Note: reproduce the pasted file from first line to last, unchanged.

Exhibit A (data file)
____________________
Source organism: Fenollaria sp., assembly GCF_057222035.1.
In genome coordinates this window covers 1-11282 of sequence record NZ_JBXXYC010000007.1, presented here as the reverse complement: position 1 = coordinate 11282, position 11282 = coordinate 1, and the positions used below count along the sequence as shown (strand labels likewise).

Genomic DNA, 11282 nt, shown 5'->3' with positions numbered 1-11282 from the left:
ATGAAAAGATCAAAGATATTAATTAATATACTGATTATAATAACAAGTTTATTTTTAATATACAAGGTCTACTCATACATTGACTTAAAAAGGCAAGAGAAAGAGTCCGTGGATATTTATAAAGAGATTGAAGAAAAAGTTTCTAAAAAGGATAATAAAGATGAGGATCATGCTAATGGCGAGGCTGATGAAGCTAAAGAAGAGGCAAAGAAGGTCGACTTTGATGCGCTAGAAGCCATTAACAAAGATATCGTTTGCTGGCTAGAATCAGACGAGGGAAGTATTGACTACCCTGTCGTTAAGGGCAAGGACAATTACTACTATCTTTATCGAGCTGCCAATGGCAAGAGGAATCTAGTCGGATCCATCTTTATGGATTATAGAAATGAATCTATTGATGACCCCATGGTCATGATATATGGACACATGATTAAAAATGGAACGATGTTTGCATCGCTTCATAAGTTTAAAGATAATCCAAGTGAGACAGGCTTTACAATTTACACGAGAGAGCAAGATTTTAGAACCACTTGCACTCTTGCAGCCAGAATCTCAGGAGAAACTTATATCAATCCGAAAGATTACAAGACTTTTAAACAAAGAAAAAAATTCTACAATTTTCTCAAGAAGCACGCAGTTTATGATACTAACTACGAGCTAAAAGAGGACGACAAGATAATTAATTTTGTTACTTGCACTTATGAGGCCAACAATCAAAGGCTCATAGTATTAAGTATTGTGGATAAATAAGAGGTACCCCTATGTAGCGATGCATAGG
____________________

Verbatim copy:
Source organism: Fenollaria sp., assembly GCF_057222035.1.
In genome coordinates this window covers 1-11282 of sequence record NZ_JBXXYC010000007.1, presented here as the reverse complement: position 1 = coordinate 11282, position 11282 = coordinate 1, and the positions used below count along the sequence as shown (strand labels likewise).

Genomic DNA, 11282 nt, shown 5'->3' with positions numbered 1-11282 from the left:
ATGAAAAGATCAAAGATATTAATTAATATACTGATTATAATAACAAGTTTATTTTTAATATACAAGGTCTACTCATACATTGACTTAAAAAGGCAAGAGAAAGAGTCCGTGGATATTTATAAAGAGATTGAAGAAAAAGTTTCTAAAAAGGATAATAAAGATGAGGATCATGCTAATGGCGAGGCTGATGAAGCTAAAGAAGAGGCAAAGAAGGTCGACTTTGATGCGCTAGAAGCCATTAACAAAGATATCGTTTGCTGGCTAGAATCAGACGAGGGAAGTATTGACTACCCTGTCGTTAAGGGCAAGGACAATTACTACTATCTTTATCGAGCTGCCAATGGCAAGAGGAATCTAGTCGGATCCATCTTTATGGATTATAGAAATGAATCTATTGATGACCCCATGGTCATGATATATGGACACATGATTAAAAATGGAACGATGTTTGCATCGCTTCATAAGTTTAAAGATAATCCAAGTGAGACAGGCTTTACAATTTACACGAGAGAGCAAGATTTTAGAACCACTTGCACTCTTGCAGCCAGAATCTCAGGAGAAACTTATATCAATCCGAAAGATTACAAGACTTTTAAACAAAGAAAAAAATTCTACAATTTTCTCAAGAAGCACGCAGTTTATGATACTAACTACGAGCTAAAAGAGGACGACAAGATAATTAATTTTGTTACTTGCACTTATGAGGCCAACAATCAAAGGCTCATAGTATTAAGTATTGTGGATAAATAAGAGGTACCCCTATGTAGCGATGCATAGG